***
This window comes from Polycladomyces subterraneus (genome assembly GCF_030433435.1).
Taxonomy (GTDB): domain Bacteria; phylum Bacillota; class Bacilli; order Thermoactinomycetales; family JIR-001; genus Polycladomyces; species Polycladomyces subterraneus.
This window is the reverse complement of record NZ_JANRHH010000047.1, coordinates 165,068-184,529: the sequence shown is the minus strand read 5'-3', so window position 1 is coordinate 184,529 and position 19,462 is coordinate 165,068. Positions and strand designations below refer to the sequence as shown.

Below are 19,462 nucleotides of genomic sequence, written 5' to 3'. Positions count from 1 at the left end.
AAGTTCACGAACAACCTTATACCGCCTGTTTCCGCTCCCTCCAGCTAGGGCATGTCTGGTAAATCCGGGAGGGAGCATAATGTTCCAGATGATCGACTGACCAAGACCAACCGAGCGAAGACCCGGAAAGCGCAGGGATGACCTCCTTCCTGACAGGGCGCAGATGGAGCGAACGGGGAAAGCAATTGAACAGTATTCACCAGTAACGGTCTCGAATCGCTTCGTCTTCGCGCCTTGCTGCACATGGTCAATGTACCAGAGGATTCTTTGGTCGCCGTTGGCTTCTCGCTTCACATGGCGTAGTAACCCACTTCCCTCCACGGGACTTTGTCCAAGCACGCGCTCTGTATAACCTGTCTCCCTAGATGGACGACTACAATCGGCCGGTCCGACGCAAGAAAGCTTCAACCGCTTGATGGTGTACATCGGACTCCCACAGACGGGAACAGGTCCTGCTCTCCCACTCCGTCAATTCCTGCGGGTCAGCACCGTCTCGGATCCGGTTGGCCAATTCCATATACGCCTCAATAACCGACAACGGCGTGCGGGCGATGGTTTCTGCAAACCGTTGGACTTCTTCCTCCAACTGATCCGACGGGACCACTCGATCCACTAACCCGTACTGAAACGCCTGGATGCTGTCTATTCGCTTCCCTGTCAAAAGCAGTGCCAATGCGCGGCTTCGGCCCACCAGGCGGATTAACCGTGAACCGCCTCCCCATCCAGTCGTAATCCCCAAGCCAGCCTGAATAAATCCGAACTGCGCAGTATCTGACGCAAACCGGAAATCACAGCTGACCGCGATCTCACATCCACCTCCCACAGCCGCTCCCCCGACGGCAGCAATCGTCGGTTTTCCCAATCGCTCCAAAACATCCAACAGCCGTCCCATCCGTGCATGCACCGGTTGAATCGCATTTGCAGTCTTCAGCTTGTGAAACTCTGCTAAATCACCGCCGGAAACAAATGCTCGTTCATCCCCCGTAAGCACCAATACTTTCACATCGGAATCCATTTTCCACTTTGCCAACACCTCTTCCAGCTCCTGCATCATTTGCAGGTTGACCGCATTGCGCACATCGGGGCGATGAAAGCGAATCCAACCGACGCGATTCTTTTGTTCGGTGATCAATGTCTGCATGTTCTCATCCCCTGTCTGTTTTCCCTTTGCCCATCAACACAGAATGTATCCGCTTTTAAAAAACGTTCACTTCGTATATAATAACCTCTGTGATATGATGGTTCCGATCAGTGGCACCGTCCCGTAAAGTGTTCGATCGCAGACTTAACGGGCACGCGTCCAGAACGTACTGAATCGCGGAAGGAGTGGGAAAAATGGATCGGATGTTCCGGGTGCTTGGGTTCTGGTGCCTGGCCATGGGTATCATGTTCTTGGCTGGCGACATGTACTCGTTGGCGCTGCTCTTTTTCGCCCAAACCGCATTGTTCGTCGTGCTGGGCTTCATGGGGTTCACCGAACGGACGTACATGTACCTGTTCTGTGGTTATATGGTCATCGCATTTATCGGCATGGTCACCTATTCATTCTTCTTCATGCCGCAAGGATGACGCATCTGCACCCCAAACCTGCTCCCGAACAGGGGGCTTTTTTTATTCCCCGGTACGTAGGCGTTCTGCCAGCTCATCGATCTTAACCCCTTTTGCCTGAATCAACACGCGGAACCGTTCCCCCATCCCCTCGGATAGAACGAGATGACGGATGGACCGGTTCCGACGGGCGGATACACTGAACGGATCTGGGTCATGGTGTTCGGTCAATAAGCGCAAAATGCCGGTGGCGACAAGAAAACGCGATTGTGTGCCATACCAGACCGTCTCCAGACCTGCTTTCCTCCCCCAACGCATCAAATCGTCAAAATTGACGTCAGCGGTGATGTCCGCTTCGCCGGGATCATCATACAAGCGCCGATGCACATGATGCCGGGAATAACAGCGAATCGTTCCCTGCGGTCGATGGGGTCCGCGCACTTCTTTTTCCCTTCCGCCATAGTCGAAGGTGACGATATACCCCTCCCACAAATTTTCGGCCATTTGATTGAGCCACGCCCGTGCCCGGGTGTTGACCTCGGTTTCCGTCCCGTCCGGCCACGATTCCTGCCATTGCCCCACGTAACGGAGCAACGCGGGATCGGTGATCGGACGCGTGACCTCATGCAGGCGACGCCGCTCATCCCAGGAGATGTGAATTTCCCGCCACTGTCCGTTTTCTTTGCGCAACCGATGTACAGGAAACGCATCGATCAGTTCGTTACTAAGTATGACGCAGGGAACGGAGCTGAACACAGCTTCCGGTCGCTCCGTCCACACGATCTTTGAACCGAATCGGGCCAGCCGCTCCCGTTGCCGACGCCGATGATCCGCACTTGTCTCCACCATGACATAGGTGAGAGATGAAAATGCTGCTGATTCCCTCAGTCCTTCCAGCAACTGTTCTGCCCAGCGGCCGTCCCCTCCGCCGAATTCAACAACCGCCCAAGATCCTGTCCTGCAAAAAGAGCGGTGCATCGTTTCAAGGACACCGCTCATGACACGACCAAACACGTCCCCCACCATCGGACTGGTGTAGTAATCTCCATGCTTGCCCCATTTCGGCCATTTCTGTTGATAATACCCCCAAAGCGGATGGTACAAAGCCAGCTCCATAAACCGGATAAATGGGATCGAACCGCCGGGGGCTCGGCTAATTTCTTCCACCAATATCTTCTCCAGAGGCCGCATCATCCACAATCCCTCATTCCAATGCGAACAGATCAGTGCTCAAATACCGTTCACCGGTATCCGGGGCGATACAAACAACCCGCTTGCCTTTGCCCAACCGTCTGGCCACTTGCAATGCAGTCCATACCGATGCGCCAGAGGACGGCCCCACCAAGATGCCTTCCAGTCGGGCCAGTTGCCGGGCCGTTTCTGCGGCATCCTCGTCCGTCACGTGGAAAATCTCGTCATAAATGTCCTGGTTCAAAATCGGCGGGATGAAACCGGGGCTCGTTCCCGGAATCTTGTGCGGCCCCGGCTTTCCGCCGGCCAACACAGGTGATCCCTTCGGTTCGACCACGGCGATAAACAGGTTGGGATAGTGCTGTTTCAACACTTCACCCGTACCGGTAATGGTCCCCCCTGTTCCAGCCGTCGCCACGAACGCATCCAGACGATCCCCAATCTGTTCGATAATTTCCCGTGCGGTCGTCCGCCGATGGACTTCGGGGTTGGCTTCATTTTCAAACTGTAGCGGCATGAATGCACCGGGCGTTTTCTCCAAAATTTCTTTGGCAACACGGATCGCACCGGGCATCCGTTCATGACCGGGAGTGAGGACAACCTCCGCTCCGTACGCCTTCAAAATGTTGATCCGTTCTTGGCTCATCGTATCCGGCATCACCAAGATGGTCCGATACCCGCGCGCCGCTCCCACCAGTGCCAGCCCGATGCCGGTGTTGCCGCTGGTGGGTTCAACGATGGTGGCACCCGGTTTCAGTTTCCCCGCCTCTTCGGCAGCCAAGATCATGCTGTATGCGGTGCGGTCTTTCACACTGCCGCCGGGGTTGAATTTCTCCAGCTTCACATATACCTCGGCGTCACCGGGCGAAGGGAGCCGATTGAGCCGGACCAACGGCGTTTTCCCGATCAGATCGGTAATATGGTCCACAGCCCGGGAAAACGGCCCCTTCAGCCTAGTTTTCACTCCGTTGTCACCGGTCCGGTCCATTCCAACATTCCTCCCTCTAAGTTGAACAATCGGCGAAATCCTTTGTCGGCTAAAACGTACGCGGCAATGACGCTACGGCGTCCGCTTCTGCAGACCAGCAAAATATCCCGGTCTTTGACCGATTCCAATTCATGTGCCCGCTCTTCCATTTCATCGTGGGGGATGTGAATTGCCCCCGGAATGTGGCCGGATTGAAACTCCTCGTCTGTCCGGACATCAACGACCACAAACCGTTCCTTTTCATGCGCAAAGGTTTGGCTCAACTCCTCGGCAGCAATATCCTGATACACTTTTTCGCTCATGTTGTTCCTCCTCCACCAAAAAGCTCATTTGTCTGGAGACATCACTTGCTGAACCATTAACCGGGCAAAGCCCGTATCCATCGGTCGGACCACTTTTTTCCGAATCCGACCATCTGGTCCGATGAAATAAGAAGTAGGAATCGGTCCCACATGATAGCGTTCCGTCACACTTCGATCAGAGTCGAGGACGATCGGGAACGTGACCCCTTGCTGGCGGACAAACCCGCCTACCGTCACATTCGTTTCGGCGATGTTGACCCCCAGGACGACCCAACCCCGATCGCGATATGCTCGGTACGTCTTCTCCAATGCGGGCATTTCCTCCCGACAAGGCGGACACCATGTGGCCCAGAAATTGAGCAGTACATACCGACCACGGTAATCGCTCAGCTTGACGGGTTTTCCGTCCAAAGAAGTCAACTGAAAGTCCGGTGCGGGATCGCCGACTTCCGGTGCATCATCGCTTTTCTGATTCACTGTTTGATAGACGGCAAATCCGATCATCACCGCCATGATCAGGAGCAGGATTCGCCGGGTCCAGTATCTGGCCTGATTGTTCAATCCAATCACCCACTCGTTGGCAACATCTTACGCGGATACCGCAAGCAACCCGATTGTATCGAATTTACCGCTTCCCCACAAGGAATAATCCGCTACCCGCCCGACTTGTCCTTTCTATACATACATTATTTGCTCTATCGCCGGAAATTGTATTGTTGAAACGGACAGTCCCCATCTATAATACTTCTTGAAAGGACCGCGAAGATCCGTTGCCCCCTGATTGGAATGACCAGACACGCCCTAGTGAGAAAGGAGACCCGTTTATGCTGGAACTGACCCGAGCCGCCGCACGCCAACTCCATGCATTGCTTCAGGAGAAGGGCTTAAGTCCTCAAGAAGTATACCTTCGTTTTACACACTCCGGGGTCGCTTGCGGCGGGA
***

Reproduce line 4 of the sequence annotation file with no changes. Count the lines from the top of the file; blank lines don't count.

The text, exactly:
Below are 19,462 nucleotides of genomic sequence, written 5' to 3'. Positions count from 1 at the left end.